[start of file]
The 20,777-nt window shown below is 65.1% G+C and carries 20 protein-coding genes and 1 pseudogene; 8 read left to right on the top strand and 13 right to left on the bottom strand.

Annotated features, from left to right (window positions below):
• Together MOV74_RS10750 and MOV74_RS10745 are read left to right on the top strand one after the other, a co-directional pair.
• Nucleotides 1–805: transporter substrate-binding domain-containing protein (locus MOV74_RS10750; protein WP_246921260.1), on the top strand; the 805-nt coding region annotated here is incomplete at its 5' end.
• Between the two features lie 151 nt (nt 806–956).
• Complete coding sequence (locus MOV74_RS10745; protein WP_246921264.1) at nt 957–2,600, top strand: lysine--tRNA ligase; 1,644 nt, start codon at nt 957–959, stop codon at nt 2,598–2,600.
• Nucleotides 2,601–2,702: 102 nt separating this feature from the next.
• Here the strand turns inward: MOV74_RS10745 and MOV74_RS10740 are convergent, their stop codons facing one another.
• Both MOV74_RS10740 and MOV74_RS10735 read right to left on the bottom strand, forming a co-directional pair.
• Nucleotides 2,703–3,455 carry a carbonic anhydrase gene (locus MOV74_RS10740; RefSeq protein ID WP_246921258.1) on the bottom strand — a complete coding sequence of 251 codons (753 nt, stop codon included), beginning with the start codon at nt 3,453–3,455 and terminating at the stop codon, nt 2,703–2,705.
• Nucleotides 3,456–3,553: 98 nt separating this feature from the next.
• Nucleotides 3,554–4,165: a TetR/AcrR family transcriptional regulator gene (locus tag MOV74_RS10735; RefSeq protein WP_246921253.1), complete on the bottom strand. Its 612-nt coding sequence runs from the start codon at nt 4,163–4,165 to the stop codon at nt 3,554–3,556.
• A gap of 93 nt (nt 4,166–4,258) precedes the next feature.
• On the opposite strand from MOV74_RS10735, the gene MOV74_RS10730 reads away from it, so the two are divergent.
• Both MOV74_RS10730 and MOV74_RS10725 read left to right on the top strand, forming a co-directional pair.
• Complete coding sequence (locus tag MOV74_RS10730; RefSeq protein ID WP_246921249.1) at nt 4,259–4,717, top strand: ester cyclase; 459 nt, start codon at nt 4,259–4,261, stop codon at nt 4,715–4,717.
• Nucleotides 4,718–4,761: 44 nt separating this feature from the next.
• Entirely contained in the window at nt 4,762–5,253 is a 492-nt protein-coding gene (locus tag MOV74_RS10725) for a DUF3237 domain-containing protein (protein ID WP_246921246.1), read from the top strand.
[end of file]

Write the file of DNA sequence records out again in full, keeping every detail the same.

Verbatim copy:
The 20,777-nt window shown below is 65.1% G+C and carries 20 protein-coding genes and 1 pseudogene; 8 read left to right on the top strand and 13 right to left on the bottom strand.

Annotated features, from left to right (window positions below):
• Together MOV74_RS10750 and MOV74_RS10745 are read left to right on the top strand one after the other, a co-directional pair.
• Nucleotides 1–805: transporter substrate-binding domain-containing protein (locus MOV74_RS10750; protein WP_246921260.1), on the top strand; the 805-nt coding region annotated here is incomplete at its 5' end.
• Between the two features lie 151 nt (nt 806–956).
• Complete coding sequence (locus MOV74_RS10745; protein WP_246921264.1) at nt 957–2,600, top strand: lysine--tRNA ligase; 1,644 nt, start codon at nt 957–959, stop codon at nt 2,598–2,600.
• Nucleotides 2,601–2,702: 102 nt separating this feature from the next.
• Here the strand turns inward: MOV74_RS10745 and MOV74_RS10740 are convergent, their stop codons facing one another.
• Both MOV74_RS10740 and MOV74_RS10735 read right to left on the bottom strand, forming a co-directional pair.
• Nucleotides 2,703–3,455 carry a carbonic anhydrase gene (locus MOV74_RS10740; RefSeq protein ID WP_246921258.1) on the bottom strand — a complete coding sequence of 251 codons (753 nt, stop codon included), beginning with the start codon at nt 3,453–3,455 and terminating at the stop codon, nt 2,703–2,705.
• Nucleotides 3,456–3,553: 98 nt separating this feature from the next.
• Nucleotides 3,554–4,165: a TetR/AcrR family transcriptional regulator gene (locus tag MOV74_RS10735; RefSeq protein WP_246921253.1), complete on the bottom strand. Its 612-nt coding sequence runs from the start codon at nt 4,163–4,165 to the stop codon at nt 3,554–3,556.
• A gap of 93 nt (nt 4,166–4,258) precedes the next feature.
• On the opposite strand from MOV74_RS10735, the gene MOV74_RS10730 reads away from it, so the two are divergent.
• Both MOV74_RS10730 and MOV74_RS10725 read left to right on the top strand, forming a co-directional pair.
• Complete coding sequence (locus tag MOV74_RS10730; RefSeq protein ID WP_246921249.1) at nt 4,259–4,717, top strand: ester cyclase; 459 nt, start codon at nt 4,259–4,261, stop codon at nt 4,715–4,717.
• Nucleotides 4,718–4,761: 44 nt separating this feature from the next.
• Entirely contained in the window at nt 4,762–5,253 is a 492-nt protein-coding gene (locus tag MOV74_RS10725) for a DUF3237 domain-containing protein (protein ID WP_246921246.1), read from the top strand.